ABHYASA (Practice)

ABHYASA (Practice)

Devotee: What is the method of practice?
Maharshi: As the Self of a person who tries to attain Self-realization is not different from him and there is nothing other than or superior to him to be attained by him, Self-realization being only the realization of one's own nature, the seeker of liberation realizes without doubts or misconceptions his real nature by distinguishing the eternal from the transient, and never swerves from his natural state. This is known as the practice of knowledge. This is the enquiry leading to Self-realization.

D. Can this path of enquiry be followed by all aspirants?
M. This is suitable only for ripe souls. The rest should follow different methods according to the state of their minds.

D. What are the other methods?
M. They are stuti, japa, dhyana, yoga, jnana, etc.
Stuti is singing the praises of the Lord with a feeling of great devotion.
Japa is uttering the names of the gods or sacred mantras like Om either mentally or verbally.

Dhyana: When one is in dhyana the mind does not contact the objects of the senses, and when it is in contact with the objects it is not in dhyana. Therefore those who are in this state can observe the vagaries of the mind then and there and by stopping the mind from thinking and fix it in dhyana. Perfection in dhyara is the state of abiding in the Self.

Yoga: The source of breath is the same as that of the mind, therefore the subsidence of either leads to that of the other. The practice of stilling the mind through breath control is called yoga.

Fixing the mind on psychic centres such as the sahasrara (lit. the thousand petalled lotus) yogis can remain any length of time without awareness of their bodies. As long as this state continues they appear to be immersed in some kind of joy. But when the mind emerges (becomes active again) it resumes its worldly thoughts. It is therefore necessary to train it with the help of practices like dhyana whenever it becomes externalised. It will then attain a state in which there is neither subsidence nor emergence.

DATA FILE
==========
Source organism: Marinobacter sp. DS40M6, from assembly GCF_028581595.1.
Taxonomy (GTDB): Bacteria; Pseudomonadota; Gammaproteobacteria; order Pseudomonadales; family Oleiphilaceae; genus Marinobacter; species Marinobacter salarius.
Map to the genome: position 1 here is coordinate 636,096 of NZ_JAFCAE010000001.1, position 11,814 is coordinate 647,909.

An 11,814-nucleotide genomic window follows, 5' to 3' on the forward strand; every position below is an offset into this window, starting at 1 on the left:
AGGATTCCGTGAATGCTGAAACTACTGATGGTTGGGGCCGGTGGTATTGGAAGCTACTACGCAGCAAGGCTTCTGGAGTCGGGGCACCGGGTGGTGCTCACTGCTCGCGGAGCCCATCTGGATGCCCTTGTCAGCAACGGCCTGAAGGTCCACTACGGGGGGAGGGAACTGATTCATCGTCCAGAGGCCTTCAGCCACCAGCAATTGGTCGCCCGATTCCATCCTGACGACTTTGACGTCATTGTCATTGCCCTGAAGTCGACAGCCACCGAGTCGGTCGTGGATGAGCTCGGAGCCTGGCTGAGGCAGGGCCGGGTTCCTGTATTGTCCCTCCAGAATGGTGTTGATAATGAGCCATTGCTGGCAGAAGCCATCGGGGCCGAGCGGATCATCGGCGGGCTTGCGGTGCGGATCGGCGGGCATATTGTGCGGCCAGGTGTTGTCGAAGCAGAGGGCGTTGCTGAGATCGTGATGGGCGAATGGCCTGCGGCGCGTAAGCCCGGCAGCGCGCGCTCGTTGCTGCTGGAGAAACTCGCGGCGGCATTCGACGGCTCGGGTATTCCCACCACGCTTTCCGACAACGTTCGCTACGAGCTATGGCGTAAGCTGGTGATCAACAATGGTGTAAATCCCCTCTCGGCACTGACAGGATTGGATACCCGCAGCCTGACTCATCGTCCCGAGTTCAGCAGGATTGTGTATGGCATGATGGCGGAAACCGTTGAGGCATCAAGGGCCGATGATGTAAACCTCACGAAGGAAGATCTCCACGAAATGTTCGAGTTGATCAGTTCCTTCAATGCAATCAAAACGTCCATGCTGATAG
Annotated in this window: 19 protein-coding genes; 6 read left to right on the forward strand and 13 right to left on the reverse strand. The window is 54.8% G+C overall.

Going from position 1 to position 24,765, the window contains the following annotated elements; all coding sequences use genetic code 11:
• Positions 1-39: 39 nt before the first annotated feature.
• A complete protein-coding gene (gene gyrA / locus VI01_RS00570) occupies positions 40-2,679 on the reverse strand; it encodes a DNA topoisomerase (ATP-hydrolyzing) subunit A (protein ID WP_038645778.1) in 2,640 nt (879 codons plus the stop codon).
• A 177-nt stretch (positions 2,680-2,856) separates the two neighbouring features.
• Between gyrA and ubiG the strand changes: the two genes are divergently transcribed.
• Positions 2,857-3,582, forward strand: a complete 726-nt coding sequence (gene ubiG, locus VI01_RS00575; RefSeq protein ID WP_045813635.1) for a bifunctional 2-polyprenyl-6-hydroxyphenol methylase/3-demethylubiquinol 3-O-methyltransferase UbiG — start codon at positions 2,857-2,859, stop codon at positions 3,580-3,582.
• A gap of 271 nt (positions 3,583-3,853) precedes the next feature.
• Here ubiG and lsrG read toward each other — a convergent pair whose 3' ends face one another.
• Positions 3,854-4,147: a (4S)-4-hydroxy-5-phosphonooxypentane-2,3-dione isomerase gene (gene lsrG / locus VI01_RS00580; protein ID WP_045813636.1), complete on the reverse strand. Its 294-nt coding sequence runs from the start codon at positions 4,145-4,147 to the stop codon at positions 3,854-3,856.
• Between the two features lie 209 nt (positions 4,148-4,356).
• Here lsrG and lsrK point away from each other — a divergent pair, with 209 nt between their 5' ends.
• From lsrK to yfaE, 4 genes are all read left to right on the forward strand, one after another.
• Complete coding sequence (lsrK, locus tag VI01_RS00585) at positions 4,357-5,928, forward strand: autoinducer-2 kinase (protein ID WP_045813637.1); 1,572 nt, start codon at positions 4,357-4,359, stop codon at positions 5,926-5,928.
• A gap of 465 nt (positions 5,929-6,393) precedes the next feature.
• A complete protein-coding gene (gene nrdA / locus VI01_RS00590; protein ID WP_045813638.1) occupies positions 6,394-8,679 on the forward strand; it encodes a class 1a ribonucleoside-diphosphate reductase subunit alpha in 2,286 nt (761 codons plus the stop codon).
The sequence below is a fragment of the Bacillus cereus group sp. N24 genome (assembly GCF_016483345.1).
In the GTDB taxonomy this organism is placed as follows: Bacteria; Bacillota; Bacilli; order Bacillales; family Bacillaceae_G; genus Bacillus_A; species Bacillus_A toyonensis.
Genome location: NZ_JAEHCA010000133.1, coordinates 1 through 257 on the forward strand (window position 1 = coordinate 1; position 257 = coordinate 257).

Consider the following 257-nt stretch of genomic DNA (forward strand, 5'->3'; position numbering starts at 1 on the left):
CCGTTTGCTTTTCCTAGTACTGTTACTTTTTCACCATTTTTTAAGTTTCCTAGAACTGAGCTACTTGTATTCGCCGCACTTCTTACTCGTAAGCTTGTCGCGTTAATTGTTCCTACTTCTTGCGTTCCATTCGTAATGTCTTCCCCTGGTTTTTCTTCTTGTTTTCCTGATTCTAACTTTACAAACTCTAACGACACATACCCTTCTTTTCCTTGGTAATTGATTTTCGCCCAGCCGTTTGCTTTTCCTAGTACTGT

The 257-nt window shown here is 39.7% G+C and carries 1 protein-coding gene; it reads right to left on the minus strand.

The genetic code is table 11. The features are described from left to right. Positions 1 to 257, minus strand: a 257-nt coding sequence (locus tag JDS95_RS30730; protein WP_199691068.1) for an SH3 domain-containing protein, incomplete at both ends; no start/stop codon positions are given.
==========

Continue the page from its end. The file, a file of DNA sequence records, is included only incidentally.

Jnana is stilling the mind and realizing the Self through the constant practice of dhyana or enquiry (vichara). The extinction of the mind is the state in which there is cessation of all efforts. Those who are established in this spontaneous effortless state have realized their true nature, the Self. The term 'silence' (mouna) and inaction refer to this state alone.

All practices are followed only with the object of concentrating the mind. As all the mental activities like remembering, forgetting, desiring, hating, attracting, discarding, etc., are modifications of the mind they cannot be one's true state. Simple changeless being is one's true nature. Therefore to know the truth of one's being and to be it, is known as release from bondage and the destruction of the knot (granthi nasam). Until this state of tranquility of mind is firmly attained the practice of unswerving abidance in the Self and keeping the mind unsoiled by various thoughts is essential for an aspirant.